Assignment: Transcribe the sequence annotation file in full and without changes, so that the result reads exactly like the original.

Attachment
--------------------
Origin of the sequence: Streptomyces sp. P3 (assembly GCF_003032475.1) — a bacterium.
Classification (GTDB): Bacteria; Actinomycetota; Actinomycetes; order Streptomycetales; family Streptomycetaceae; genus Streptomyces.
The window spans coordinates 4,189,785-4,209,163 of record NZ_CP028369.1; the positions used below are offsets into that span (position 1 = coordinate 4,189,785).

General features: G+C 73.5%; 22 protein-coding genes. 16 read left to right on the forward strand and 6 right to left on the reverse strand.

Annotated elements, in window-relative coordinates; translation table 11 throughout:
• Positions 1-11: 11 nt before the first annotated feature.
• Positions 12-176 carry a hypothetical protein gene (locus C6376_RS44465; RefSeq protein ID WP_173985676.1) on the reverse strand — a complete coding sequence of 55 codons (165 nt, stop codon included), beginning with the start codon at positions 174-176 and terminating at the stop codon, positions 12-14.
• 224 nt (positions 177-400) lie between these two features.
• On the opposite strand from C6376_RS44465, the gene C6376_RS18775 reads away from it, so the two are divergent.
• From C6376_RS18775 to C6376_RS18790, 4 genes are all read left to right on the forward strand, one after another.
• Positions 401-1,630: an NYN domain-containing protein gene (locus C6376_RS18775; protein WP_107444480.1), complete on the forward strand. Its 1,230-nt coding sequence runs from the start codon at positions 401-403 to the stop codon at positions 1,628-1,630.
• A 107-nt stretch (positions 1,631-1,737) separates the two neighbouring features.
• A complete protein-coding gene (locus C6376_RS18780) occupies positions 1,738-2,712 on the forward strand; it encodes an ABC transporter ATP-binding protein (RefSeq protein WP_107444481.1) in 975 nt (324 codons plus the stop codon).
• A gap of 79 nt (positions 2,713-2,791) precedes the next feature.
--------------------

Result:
Origin of the sequence: Streptomyces sp. P3 (assembly GCF_003032475.1) — a bacterium.
Classification (GTDB): Bacteria; Actinomycetota; Actinomycetes; order Streptomycetales; family Streptomycetaceae; genus Streptomyces.
The window spans coordinates 4,189,785-4,209,163 of record NZ_CP028369.1; the positions used below are offsets into that span (position 1 = coordinate 4,189,785).

General features: G+C 73.5%; 22 protein-coding genes. 16 read left to right on the forward strand and 6 right to left on the reverse strand.

Annotated elements, in window-relative coordinates; translation table 11 throughout:
• Positions 1-11: 11 nt before the first annotated feature.
• Positions 12-176 carry a hypothetical protein gene (locus C6376_RS44465; RefSeq protein ID WP_173985676.1) on the reverse strand — a complete coding sequence of 55 codons (165 nt, stop codon included), beginning with the start codon at positions 174-176 and terminating at the stop codon, positions 12-14.
• 224 nt (positions 177-400) lie between these two features.
• On the opposite strand from C6376_RS44465, the gene C6376_RS18775 reads away from it, so the two are divergent.
• From C6376_RS18775 to C6376_RS18790, 4 genes are all read left to right on the forward strand, one after another.
• Positions 401-1,630: an NYN domain-containing protein gene (locus C6376_RS18775; protein WP_107444480.1), complete on the forward strand. Its 1,230-nt coding sequence runs from the start codon at positions 401-403 to the stop codon at positions 1,628-1,630.
• A 107-nt stretch (positions 1,631-1,737) separates the two neighbouring features.
• A complete protein-coding gene (locus C6376_RS18780) occupies positions 1,738-2,712 on the forward strand; it encodes an ABC transporter ATP-binding protein (RefSeq protein WP_107444481.1) in 975 nt (324 codons plus the stop codon).
• A gap of 79 nt (positions 2,713-2,791) precedes the next feature.